Thursday, June 27, 2013

Response to Professor Shakespeare, II: Analyzing Shakespeare


As Jonathan Swift explained in the sixth number of his “Drapier’s Letters,” commenting on what he believed to be the fraud of William Wood’s State-granted monopoly for the coinage of copper halfpence and farthings for Ireland, “I foolishly disdained to have Recourse to Whining, Lamenting, and Crying for Mercy, but rather chose to appeal to Law and Liberty and the common Rights of Mankind, without considering the Climate I was in.”

Unfortunately, CESJ fell into the same trap as the good dean of St. Patrick’s.  We believed that a response to Professor Shakespeare based on empirical evidence, logical argument, and the natural law (“the common Rights of Mankind”) would be persuasive.  We failed to take into account “the Climate” of the world today, which is decidedly anti-intellectual and hostile to reason.

Not surprisingly, Professor Shakespeare reacted swiftly to our response.  After all, read carefully, our paper raised some serious questions about the validity of the claims he was making.  It also called his scholarship and understanding of the monetary theory of binary economics into question.  This is critical in light of the reliance of binary economics on Say’s Law of Markets as applied in the real bills doctrine to the principles of commercial banking.

Nor was it surprising that Professor Shakespeare’s reaction to CESJ’s response was a reiteration of his previous allegations.  It contained nothing of substance.  Oddly, Professor Shakespeare claimed to know what CESJ’s response said, even though he admitted that he stopped reading it before he was halfway through. (It is common for CESJ's critics to claim to know what we write without reading it.)

What was surprising was that Professor Shakespeare’s main concern seemed to be the length of CESJ’s response — at least he mentioned that first, and referred to it specifically and by implication at least four times.  Rather than take the length of the response as a compliment to the seriousness with which we regarded his allegations and assertions, he used it as a springboard for additional insinuations.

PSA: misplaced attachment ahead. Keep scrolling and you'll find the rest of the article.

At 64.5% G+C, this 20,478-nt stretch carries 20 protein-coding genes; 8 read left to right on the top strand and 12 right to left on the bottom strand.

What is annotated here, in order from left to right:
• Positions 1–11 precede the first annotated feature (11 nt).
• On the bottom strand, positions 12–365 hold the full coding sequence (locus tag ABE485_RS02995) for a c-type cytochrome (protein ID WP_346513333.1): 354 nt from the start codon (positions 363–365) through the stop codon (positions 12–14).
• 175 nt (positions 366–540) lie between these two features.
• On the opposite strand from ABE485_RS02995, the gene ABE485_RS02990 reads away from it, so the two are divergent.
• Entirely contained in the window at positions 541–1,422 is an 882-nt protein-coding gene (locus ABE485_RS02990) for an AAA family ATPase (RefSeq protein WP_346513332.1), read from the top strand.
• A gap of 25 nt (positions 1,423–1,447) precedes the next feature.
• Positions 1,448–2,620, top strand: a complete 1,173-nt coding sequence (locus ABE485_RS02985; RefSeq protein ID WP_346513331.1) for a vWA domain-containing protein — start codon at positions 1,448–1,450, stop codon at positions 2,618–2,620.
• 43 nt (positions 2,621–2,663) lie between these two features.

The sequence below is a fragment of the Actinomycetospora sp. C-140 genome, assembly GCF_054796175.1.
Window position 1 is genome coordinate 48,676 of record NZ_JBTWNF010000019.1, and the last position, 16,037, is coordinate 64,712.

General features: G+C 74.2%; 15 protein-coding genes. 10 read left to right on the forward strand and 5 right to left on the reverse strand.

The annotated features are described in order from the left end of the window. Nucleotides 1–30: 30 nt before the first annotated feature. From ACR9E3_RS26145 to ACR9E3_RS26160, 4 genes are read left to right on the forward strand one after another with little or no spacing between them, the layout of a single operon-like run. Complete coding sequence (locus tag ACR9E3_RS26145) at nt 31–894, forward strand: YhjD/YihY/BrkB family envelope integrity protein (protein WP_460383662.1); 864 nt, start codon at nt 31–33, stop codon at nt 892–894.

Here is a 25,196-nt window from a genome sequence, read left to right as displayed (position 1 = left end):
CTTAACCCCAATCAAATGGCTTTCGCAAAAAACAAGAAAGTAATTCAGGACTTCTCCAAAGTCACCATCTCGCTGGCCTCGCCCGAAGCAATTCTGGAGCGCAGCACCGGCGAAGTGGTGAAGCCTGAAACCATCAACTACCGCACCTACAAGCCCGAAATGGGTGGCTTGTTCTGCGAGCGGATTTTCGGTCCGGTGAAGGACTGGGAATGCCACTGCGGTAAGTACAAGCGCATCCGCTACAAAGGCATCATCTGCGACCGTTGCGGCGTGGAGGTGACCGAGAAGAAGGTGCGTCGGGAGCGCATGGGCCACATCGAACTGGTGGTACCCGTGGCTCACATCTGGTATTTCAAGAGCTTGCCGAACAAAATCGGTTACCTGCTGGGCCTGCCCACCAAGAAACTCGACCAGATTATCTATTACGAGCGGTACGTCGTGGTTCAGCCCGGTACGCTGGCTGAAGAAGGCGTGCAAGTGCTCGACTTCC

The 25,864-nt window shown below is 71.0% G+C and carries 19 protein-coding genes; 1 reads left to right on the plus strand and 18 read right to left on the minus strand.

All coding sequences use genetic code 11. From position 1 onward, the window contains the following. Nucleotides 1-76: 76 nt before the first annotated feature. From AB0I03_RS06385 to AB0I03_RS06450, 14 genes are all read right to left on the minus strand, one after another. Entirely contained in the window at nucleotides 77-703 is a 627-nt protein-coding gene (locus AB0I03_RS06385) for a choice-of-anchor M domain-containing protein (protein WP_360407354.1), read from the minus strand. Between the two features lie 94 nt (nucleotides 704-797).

This was, we believe, unjustified on Professor Shakespeare’s part, as were, we feel, his provocative comments.  Genuine argument can result in “books enough to sink a ship or stock a library.”  In serious argument, length is often unavoidable, especially when there are genuine differences to reconcile.  As G. K. Chesterton, referring to the volume of Aquinas’s writing, reminded us,

“Being himself resolved to argue, to argue honestly, to answer everybody, to deal with everything, he produced books enough to sink a ship or stock a library; though he died in comparatively early middle age.  Probably he could not have done it at all, if he had not been thinking even when he was not writing; but above all thinking combatively.  This, in his case, certainly did not mean bitterly or spitefully or uncharitably; but it did mean combatively.  As a matter of fact, it is generally the man who is not ready to argue, who is ready to sneer.  That is why, in recent literature, there has been so little argument and so much sneering.”  (Gilbert Keith Chesterton, Saint Thomas Aquinas, “The Dumb Ox.”  New York: Doubleday Image, 1956, 126.)

On Monday we will conclude this brief episode by posting Professor Shakespeare’s retort exactly as we received it.

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